What is depressing about this comparison is that Yahya Jammeh had been neither a particularly great agricultural strategy, nor received the level of support in the sector that Adama Barrow’s government has. Admittedly he had some good ideas for agriculture but Yahya Jammeh was no sane person’s idea of a great agriculturalist. But the fact that his regime clearly outperforms Adama Barrow’s government in groundnut cultivation speaks volumes about the current sorry state of affairs.

More depressingly for the country, President Barrow seems to be oblivious of the agricultural realities, since he has repeated similar unsubstantiated claims about the agricultural sector in other settings. Indeed, the president was recently quoted as saying that farmers received the payments for their groundnuts “without undue prolong delay”? What alternative universe does president Barrow inhabit? Is it acceptable for a rural farmer to wait for weeks and months before receiving payments for their groundnut harvests when they have been working between June and December? Is it acceptable to wait for even for a few days when they had been threatened with serious consequences should they sell their produce to anyone other than GGC? The proper response for a serious leader would have been to demand accountability from the GGC/ NFSPMC and the Minister of Agriculture for the late payments to farmers despite the government having months to prepare.

It says a lot about the poor quality of advisors and officials that Barrow that surrounded himself with that he is apparently unaware about the fact some farmers waited for months to receive their payments. It is no wonder that senior officials feel comfortable reporting false claims about non-existent success stories. Not only is the president unaware of how badly his government is performing in agriculture, there seems to be no hope that he will eventually learn since he decided on surrounding himself with incompetent officials. And therefore, there is no hope for accountability under this regime.

The incompetency at the top of the Adama Barrow regime has an unfortunate consequence for voices claiming to represent farmers’ interests in The Gambia. Currently, there is a high degree of fragmentation among farmer associations in the country. This means that the Gambia’s Farmers Union is not the only organization claiming to represent farmers. Others include the Master Farmer Association and the National Coordinating Organization of Farmers Association in The Gambia (NACOFAG). There are other associations for livestock producers as well.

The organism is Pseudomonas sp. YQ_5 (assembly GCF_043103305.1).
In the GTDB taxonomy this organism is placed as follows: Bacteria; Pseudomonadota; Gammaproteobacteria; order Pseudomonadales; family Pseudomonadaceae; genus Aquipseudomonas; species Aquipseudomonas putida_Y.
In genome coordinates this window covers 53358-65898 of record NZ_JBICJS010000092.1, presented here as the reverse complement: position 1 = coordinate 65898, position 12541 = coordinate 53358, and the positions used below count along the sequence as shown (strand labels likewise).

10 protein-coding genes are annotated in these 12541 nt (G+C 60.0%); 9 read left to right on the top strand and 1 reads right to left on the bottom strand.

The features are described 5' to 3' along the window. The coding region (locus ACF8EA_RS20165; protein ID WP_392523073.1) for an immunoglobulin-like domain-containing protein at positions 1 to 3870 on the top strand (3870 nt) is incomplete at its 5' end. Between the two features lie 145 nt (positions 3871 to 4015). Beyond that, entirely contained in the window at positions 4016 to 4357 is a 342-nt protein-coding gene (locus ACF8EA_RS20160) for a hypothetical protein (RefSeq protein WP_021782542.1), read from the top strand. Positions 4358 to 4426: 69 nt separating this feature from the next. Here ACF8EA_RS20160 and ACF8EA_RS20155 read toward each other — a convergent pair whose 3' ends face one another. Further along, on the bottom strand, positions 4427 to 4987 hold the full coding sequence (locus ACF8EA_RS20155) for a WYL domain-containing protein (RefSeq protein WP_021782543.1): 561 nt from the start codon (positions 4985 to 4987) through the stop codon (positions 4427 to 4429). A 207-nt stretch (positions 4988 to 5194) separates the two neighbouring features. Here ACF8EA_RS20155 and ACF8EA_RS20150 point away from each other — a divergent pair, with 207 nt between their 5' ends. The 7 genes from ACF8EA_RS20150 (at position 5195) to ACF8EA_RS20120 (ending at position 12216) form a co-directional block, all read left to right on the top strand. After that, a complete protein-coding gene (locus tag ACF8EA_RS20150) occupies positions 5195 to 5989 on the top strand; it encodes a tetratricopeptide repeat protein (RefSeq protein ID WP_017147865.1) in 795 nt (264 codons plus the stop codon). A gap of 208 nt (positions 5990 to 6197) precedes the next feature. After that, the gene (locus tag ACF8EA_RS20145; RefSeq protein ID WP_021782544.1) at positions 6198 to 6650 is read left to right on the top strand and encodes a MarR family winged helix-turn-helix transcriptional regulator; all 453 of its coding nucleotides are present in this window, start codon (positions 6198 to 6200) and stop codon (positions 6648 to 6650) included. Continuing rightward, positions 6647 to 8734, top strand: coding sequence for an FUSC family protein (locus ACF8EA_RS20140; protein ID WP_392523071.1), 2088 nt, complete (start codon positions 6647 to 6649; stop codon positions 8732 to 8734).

The proliferation of these associations is the byproduct of a government that does not take the agricultural sector seriously. After all, a government that is more interested in hearing about imaginary success stories rather than real challenges will encourage divisions among associations through favoritism. Associations that talk about actual terrible farming conditions in the country will be shunned while those that praise the government will be given access and public stages. Unfortunately for the small farmers, a situation with dueling farmers associations will mean that their interests and concerns will not get the attention they deserve.

A serious government that is dedicated to the agricultural sector will want to hear about genuine farmers’ concerns, no matter how unpleasant. This would require having bottom-up associations at the ground level. An example of this could be village-level cooperatives that can be aggregated at the district, region and the national levels. From such a structure, an umbrella farmer association that speaks for farmers at the national level will have a real credibility and there will not be a need for multiple farmer associations competing for the attention of politicians. In The Gambia today, the small farmers in Wulli or Niamina or Kiang or Fulladu or numerous other sub-regions do not know any of these multitudes of farmer associations that are supposedly representing them.